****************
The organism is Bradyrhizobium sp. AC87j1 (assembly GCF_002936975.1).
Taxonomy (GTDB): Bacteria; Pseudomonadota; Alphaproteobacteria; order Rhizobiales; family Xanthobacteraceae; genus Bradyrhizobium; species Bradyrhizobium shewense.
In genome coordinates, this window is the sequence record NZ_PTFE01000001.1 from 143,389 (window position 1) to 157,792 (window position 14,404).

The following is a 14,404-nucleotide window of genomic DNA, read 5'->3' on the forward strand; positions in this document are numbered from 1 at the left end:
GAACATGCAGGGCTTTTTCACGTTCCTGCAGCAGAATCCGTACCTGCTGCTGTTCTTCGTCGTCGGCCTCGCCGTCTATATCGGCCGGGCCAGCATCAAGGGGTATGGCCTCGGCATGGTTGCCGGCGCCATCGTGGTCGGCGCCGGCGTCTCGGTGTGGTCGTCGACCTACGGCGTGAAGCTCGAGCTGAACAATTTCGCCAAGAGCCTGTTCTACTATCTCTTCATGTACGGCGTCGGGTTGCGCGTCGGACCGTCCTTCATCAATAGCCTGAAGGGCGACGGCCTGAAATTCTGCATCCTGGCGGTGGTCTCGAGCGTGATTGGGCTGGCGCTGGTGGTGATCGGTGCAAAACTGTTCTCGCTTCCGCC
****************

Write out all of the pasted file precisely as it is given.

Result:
The organism is Bradyrhizobium sp. AC87j1 (assembly GCF_002936975.1).
Taxonomy (GTDB): Bacteria; Pseudomonadota; Alphaproteobacteria; order Rhizobiales; family Xanthobacteraceae; genus Bradyrhizobium; species Bradyrhizobium shewense.
In genome coordinates, this window is the sequence record NZ_PTFE01000001.1 from 143,389 (window position 1) to 157,792 (window position 14,404).

The following is a 14,404-nucleotide window of genomic DNA, read 5'->3' on the forward strand; positions in this document are numbered from 1 at the left end:
GAACATGCAGGGCTTTTTCACGTTCCTGCAGCAGAATCCGTACCTGCTGCTGTTCTTCGTCGTCGGCCTCGCCGTCTATATCGGCCGGGCCAGCATCAAGGGGTATGGCCTCGGCATGGTTGCCGGCGCCATCGTGGTCGGCGCCGGCGTCTCGGTGTGGTCGTCGACCTACGGCGTGAAGCTCGAGCTGAACAATTTCGCCAAGAGCCTGTTCTACTATCTCTTCATGTACGGCGTCGGGTTGCGCGTCGGACCGTCCTTCATCAATAGCCTGAAGGGCGACGGCCTGAAATTCTGCATCCTGGCGGTGGTCTCGAGCGTGATTGGGCTGGCGCTGGTGGTGATCGGTGCAAAACTGTTCTCGCTTCCGCC